Introduction to PostGIS

Section 26: Nearest-Neighbour Searching

Note

This section refers to a feature that is only available with PostGIS 2.0 and higher.

Index-based KNN

“KNN” stands for “K nearest neighbours”, where “K” is the number of neighbours you are looking for.

KNN is a pure index based nearest neighbour search. By walking up and down the index, the search can find the nearest candidate geometries without using any magical search radius numbers, so the technique is suitable and high performance even for very large tables with highly variable data densities.

Note

The KNN feature is only available on PostGIS 2.0 with PostgreSQL 9.1 or greater.

The KNN system works by evaluating distances between bounding boxes inside the PostGIS R-Tree index.

Because the index is built using the bounding boxes of geometries, the distances between any geometries that are not points will be inexact: they will be the distances between the bounding boxes of geometries.

The syntax of the index-based KNN query places a special “index-based distance operator” in the ORDER BY clause of the query, in this case “<->”. There are two index-based distance operators,

  • <-> means “distance between box centers”
  • <#> means “distance between box edges”

One side of the index-based distance operator must be a literal geometry value. We can get away with a subquery that returns as single geometry, or we could include a WKT geometry instead.

-- Closest 10 streets to Broad Street station are ?
SELECT
  streets.gid,
  streets.name
FROM
  nyc_streets streets
ORDER BY
  streets.geom <->
  (SELECT geom FROM nyc_subway_stations WHERE name = 'Broad St')
LIMIT 10;

-- Same query using a geometry EWKT literal

SELECT ST_AsEWKT(geom)
FROM nyc_subway_stations
WHERE name = 'Broad St';
-- SRID=26918;POINT(583571 4506714)

SELECT
  streets.gid,
  streets.name,
  ST_Distance(
    streets.geom,
    'SRID=26918;POINT(583571.905921312 4506714.34119218)'::geometry
    ) AS distance
FROM
  nyc_streets streets
ORDER BY
  streets.geom <->
  'SRID=26918;POINT(583571.905921312 4506714.34119218)'::geometry
LIMIT 10;

The results of the second query show how odd the index-based query on non-point geometries can appear at first glance. Wall Street is coming up third in our list, even though the absolute distance from the station to the street is 0.714 meters!

  gid  |     name     |     distance
-------+--------------+-------------------
 17360 | Exchange Pl  |    101.6241843136
 17350 | New St       |  63.9499165490674
 17385 | Wall St      | 0.714202224374917
 17332 | Exchange Aly |  159.618545539243
 17402 | Pine St      |  75.8461038368021
 17347 | Cedar St     |  133.009278387597
 17335 | Beaver St    |  221.988864601724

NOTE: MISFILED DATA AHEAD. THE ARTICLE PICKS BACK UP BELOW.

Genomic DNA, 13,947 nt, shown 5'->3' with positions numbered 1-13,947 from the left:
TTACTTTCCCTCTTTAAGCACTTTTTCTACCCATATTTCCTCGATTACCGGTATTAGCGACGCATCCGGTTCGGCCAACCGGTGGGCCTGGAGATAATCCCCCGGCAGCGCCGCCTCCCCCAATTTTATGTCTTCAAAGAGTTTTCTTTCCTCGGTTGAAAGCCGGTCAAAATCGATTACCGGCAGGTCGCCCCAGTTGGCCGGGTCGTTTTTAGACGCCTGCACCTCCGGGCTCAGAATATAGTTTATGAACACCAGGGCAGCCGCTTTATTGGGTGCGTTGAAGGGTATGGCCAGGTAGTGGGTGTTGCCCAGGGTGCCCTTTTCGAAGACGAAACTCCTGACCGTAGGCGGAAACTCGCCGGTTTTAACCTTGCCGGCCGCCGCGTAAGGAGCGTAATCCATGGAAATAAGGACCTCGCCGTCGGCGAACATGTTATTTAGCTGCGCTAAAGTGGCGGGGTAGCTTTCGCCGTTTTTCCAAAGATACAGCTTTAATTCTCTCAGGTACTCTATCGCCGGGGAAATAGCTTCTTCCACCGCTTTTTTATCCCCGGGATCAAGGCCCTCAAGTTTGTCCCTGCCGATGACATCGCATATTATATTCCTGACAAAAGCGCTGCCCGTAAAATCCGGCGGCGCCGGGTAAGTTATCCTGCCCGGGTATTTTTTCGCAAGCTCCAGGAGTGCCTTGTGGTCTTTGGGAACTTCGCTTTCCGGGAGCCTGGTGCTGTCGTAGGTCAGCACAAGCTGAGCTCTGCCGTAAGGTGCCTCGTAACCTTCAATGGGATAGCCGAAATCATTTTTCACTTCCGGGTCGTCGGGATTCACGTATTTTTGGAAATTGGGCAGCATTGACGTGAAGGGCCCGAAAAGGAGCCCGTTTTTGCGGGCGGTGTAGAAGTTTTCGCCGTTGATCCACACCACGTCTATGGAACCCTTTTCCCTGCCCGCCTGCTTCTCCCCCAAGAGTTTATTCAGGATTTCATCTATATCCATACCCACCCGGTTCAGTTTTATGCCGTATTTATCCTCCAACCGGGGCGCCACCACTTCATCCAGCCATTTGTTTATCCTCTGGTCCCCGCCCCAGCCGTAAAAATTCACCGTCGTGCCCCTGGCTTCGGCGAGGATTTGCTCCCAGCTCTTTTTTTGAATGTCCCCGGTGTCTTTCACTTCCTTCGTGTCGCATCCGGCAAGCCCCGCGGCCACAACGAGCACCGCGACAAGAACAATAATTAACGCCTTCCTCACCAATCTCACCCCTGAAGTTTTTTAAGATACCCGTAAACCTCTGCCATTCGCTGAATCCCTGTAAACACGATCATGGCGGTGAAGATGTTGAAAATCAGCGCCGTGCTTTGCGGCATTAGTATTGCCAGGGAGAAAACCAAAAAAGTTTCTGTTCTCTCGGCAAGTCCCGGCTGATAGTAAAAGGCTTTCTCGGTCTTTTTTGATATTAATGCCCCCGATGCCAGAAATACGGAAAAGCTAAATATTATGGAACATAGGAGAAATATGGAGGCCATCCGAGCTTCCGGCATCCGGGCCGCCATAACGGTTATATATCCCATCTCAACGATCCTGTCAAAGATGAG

17314 | Trinity Pl   |  205.942231743204
 17515 | Hanover St   |  198.414568622805
 17345 | Thames St    |  167.802276238319

Remember that all the calculations are being done on bounding boxes. The bounding box of the station point is just the point itself, so there is no approximation there. But the bounding boxes of the streets aren’t the same as the street lines. Here’s what the boxes of the top ten closest streets look like:

_images/knn1.jpg

We can see that the station falls right on the Wall Street line, and within the Wall Street box, but this index ordering is controlled by the <-> operator, which calculates distance between box centers. The centers of the boxes look like this:

_images/knn2.jpg

Now it is clear why Wall Street isn’t showing up as the first item in our search. The center of the Wall Street box is indeed further from the station than the centers of the Exchange Place and New Street boxes.

What about the <#> operator? If we calculate the distance between box edges, the station would fall inside the Wall Street box, giving it a distance of zero and the first entry in the list, right?

-- Closest 10 streets to Broad Street station are ?
SELECT
  streets.gid,
  streets.name
FROM
  nyc_streets streets
ORDER BY
  streets.geom <#>
  'SRID=26918;POINT(583571.905921312 4506714.34119218)'::geometry
LIMIT 10;

Unfortunately, no.

  gid  |                               name
-------+------------------------------------------------------------------
 19088 | FDR Dr
 17315 | Broadway
 19087 | FDR Dr
 17402 | Pine St
 17385 | Wall St
 17357 | South St
 17308 | Pearl St
 17235 | West Side Highway; West St; West Side Highway; West Side Highway
 17230 |
 17390 | Broad St

There are a number of large street features with big boxes that also overlap the station and yield a box distance of zero.

_images/knn3.jpg

The right way to get a high-performance–yet accurate–nearest neighbour calculation is to recognize that you’ll have to pull the top 100 (or a smaller number if you feel certain your data is more homogeneous in distribution) possible results in a sub-query, calculate the true distance for all of them, and return the closest record from that set.

-- "Closest" 100 streets to Broad Street station are?
WITH closest_candidates AS (
  SELECT
    streets.gid,
    streets.name,
    streets.geom
  FROM
    nyc_streets streets
  ORDER BY
    streets.geom <->
    'SRID=26918;POINT(583571.905921312 4506714.34119218)'::geometry
  LIMIT 100
)
SELECT gid, name
FROM closest_candidates
ORDER BY
  ST_Distance(
    geom,
    'SRID=26918;POINT(583571.905921312 4506714.34119218)'::geometry
    )
LIMIT 1;

Note that when querying a point table, because the boxes are identical to the points you can use the index-sorted result directly and dispense with the sub-query.

-- The 10 nearest stations to Broad St station
SELECT gid, name
FROM nyc_subway_stations
ORDER BY geom <-> 'SRID=26918;POINT(583571.905921312 4506714.34119218)'::geometry
LIMIT 10;


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